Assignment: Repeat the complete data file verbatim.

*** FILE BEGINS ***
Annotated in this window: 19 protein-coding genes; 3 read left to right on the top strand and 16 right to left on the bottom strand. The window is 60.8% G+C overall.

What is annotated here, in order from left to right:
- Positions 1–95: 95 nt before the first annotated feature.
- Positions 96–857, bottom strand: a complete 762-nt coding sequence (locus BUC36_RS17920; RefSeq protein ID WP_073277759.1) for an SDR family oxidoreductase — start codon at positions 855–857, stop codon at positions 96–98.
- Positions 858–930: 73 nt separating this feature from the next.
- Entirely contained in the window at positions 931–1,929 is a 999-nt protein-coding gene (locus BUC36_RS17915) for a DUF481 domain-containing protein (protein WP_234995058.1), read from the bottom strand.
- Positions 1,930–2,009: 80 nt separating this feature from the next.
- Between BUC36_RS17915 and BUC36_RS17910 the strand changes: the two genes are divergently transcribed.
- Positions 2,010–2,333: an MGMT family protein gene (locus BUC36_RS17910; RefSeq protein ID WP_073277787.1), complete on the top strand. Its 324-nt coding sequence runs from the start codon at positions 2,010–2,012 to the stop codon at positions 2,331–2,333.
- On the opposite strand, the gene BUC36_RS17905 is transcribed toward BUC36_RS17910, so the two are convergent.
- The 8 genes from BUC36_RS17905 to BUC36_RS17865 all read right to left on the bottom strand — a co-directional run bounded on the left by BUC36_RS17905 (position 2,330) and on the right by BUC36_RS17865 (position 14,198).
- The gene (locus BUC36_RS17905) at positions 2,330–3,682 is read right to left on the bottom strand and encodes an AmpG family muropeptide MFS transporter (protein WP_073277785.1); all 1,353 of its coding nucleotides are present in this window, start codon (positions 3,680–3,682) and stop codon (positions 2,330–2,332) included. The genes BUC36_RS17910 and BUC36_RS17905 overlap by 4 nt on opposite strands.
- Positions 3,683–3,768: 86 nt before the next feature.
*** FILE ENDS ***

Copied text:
Annotated in this window: 19 protein-coding genes; 3 read left to right on the top strand and 16 right to left on the bottom strand. The window is 60.8% G+C overall.

What is annotated here, in order from left to right:
- Positions 1–95: 95 nt before the first annotated feature.
- Positions 96–857, bottom strand: a complete 762-nt coding sequence (locus BUC36_RS17920; RefSeq protein ID WP_073277759.1) for an SDR family oxidoreductase — start codon at positions 855–857, stop codon at positions 96–98.
- Positions 858–930: 73 nt separating this feature from the next.
- Entirely contained in the window at positions 931–1,929 is a 999-nt protein-coding gene (locus BUC36_RS17915) for a DUF481 domain-containing protein (protein WP_234995058.1), read from the bottom strand.
- Positions 1,930–2,009: 80 nt separating this feature from the next.
- Between BUC36_RS17915 and BUC36_RS17910 the strand changes: the two genes are divergently transcribed.
- Positions 2,010–2,333: an MGMT family protein gene (locus BUC36_RS17910; RefSeq protein ID WP_073277787.1), complete on the top strand. Its 324-nt coding sequence runs from the start codon at positions 2,010–2,012 to the stop codon at positions 2,331–2,333.
- On the opposite strand, the gene BUC36_RS17905 is transcribed toward BUC36_RS17910, so the two are convergent.
- The 8 genes from BUC36_RS17905 to BUC36_RS17865 all read right to left on the bottom strand — a co-directional run bounded on the left by BUC36_RS17905 (position 2,330) and on the right by BUC36_RS17865 (position 14,198).
- The gene (locus BUC36_RS17905) at positions 2,330–3,682 is read right to left on the bottom strand and encodes an AmpG family muropeptide MFS transporter (protein WP_073277785.1); all 1,353 of its coding nucleotides are present in this window, start codon (positions 3,680–3,682) and stop codon (positions 2,330–2,332) included. The genes BUC36_RS17910 and BUC36_RS17905 overlap by 4 nt on opposite strands.
- Positions 3,683–3,768: 86 nt before the next feature.